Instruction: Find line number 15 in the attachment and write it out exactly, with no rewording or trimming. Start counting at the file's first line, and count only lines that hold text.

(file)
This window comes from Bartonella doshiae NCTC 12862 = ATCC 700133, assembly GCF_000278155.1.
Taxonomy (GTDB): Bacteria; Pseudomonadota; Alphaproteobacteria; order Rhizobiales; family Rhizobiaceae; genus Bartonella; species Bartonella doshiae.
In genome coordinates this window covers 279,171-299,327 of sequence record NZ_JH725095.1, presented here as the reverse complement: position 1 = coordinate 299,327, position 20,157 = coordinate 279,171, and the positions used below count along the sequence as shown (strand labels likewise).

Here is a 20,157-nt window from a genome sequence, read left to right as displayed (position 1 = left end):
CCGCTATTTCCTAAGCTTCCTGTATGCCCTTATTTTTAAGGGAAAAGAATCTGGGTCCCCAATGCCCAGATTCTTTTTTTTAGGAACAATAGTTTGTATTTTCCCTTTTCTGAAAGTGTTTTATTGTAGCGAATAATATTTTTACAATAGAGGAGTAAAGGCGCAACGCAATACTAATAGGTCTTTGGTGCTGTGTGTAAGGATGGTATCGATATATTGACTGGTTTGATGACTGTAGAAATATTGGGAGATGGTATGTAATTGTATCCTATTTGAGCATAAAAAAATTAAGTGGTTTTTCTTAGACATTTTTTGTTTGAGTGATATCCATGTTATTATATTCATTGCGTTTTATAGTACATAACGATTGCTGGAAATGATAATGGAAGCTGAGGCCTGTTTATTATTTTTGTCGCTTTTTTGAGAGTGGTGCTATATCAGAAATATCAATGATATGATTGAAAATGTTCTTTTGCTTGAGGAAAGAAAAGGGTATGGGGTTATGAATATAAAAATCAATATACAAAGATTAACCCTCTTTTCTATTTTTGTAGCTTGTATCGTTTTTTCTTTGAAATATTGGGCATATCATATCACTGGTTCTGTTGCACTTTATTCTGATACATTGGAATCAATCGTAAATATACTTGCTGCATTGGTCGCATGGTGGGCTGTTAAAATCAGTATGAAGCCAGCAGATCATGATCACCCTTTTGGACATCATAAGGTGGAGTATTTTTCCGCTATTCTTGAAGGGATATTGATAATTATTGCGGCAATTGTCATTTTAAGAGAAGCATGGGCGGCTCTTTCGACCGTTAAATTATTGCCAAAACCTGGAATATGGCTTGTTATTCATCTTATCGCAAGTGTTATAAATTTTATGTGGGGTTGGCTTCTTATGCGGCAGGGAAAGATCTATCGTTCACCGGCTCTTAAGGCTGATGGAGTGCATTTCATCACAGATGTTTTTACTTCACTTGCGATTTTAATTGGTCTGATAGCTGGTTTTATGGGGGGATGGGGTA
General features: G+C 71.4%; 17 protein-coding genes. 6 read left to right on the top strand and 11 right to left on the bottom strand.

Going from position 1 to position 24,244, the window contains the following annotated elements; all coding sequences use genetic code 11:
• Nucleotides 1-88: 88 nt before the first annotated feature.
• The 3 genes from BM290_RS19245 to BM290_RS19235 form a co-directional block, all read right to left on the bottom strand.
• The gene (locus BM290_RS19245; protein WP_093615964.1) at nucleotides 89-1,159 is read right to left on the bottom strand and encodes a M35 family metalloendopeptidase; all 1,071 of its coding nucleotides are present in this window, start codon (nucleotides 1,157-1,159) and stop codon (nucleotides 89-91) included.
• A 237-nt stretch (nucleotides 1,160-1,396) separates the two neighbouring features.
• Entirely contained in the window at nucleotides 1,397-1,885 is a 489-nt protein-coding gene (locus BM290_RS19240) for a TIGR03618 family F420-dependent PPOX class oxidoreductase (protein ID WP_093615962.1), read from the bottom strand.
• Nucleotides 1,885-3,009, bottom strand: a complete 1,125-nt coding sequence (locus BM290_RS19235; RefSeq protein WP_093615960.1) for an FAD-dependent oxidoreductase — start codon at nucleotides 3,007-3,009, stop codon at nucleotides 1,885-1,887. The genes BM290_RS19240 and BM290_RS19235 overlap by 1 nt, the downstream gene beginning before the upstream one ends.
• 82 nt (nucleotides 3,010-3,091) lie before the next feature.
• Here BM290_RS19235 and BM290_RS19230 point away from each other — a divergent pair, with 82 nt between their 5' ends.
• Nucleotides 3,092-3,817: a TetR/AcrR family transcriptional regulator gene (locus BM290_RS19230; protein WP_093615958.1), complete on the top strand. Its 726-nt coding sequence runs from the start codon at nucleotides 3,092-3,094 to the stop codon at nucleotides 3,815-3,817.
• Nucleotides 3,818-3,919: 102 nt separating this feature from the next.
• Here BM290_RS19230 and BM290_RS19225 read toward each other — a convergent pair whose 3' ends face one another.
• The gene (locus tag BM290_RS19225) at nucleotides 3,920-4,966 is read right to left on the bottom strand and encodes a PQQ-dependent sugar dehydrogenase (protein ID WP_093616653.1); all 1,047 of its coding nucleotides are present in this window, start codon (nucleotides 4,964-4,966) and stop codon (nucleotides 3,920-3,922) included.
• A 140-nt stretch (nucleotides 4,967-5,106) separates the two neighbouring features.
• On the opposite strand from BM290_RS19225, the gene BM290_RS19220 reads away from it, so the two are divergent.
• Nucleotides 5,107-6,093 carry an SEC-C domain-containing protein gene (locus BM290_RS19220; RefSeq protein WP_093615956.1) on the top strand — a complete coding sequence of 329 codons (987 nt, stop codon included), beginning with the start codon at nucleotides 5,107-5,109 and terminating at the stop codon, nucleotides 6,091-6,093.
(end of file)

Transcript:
• Here BM290_RS19235 and BM290_RS19230 point away from each other — a divergent pair, with 82 nt between their 5' ends.